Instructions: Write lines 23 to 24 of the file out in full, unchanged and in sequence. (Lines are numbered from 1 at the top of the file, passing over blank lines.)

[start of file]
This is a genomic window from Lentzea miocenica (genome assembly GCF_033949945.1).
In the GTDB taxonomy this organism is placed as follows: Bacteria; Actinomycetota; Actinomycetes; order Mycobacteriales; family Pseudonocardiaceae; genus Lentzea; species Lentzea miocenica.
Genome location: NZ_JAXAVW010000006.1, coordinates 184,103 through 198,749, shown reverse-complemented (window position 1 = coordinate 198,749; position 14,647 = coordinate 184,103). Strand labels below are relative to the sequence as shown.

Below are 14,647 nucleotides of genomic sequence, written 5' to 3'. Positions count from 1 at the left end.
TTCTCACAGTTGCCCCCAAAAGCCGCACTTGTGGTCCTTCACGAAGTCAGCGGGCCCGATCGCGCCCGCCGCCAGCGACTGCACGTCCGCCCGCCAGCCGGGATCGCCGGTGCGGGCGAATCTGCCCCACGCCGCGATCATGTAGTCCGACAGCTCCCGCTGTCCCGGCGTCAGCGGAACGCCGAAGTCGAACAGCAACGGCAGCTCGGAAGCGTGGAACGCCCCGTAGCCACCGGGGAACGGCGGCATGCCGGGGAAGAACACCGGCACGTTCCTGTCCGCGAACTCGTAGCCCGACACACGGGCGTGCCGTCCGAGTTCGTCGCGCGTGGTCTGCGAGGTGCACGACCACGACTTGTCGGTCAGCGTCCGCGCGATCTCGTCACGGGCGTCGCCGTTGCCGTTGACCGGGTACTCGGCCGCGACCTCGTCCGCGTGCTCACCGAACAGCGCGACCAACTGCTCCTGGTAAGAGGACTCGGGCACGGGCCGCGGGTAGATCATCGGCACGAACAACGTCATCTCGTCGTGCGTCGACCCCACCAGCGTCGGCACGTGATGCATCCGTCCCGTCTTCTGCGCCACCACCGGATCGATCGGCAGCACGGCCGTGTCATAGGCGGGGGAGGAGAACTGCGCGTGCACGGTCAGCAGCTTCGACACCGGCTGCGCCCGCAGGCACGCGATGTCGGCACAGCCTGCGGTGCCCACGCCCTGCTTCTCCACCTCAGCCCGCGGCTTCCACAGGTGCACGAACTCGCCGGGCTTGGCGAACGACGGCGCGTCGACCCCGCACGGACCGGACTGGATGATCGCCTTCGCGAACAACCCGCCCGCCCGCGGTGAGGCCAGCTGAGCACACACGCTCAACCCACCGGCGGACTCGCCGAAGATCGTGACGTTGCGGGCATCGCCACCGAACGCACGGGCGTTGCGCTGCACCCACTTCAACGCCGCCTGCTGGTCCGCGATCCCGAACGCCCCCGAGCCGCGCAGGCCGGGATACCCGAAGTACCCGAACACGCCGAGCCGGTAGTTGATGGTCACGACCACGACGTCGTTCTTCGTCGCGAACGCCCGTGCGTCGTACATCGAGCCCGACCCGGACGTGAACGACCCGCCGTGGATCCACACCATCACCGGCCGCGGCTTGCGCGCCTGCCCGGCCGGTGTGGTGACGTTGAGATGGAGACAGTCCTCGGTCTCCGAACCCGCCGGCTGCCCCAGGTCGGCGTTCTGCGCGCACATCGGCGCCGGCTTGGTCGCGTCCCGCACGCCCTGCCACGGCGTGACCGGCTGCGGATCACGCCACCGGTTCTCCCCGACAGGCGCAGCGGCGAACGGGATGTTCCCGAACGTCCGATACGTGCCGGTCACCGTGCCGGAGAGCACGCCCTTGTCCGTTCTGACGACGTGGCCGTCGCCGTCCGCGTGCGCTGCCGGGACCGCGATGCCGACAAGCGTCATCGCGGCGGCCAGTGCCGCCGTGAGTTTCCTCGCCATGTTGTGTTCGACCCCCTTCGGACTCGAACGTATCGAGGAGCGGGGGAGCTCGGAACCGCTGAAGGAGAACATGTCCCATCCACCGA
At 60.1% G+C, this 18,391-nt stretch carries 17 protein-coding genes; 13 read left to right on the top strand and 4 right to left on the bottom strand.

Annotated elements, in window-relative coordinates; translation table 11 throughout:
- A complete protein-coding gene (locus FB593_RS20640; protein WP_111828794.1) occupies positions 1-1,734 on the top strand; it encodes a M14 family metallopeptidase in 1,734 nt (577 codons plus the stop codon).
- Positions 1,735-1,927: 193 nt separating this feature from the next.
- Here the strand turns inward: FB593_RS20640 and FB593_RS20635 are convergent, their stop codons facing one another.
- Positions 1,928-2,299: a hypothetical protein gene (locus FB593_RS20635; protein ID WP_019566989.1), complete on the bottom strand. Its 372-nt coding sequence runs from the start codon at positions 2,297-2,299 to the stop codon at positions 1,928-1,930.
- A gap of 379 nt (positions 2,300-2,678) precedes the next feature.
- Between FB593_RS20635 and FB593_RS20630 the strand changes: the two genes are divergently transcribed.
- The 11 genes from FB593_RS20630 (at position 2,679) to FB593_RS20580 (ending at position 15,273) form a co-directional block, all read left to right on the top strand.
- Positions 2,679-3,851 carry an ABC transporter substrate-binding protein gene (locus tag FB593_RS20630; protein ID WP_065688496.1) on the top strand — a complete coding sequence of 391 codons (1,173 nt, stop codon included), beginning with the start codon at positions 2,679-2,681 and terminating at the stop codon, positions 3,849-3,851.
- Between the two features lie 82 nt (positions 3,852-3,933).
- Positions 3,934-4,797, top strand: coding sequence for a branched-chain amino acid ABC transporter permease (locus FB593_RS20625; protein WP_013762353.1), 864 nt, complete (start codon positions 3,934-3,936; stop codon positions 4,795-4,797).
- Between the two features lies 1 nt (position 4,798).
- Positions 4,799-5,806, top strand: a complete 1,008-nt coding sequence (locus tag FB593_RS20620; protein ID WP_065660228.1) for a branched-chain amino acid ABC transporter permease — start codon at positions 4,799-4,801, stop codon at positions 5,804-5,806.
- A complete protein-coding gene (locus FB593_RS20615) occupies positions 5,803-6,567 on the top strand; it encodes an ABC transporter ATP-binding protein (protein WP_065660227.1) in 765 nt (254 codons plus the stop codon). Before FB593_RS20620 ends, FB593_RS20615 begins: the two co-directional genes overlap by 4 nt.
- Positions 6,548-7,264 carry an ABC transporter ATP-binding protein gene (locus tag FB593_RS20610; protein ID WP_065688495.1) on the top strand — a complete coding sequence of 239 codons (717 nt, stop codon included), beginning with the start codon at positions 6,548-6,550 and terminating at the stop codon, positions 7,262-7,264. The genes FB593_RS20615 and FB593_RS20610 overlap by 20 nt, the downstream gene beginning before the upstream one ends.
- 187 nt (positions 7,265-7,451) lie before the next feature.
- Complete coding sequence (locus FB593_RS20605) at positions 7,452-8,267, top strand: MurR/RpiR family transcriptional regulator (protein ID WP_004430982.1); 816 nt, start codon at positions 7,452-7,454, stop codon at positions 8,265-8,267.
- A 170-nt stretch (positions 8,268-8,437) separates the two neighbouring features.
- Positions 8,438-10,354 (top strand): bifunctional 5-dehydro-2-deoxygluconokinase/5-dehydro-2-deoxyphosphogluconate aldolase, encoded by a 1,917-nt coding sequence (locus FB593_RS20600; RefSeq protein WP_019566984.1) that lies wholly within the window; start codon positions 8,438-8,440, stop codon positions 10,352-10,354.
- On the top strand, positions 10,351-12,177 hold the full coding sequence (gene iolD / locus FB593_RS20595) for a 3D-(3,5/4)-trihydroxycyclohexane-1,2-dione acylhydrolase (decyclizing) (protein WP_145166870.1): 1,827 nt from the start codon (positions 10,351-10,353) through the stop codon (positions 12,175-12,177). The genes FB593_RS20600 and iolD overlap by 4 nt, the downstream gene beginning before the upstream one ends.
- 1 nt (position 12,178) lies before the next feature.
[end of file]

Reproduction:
- Complete coding sequence (locus FB593_RS20605) at positions 7,452-8,267, top strand: MurR/RpiR family transcriptional regulator (protein ID WP_004430982.1); 816 nt, start codon at positions 7,452-7,454, stop codon at positions 8,265-8,267.
- A 170-nt stretch (positions 8,268-8,437) separates the two neighbouring features.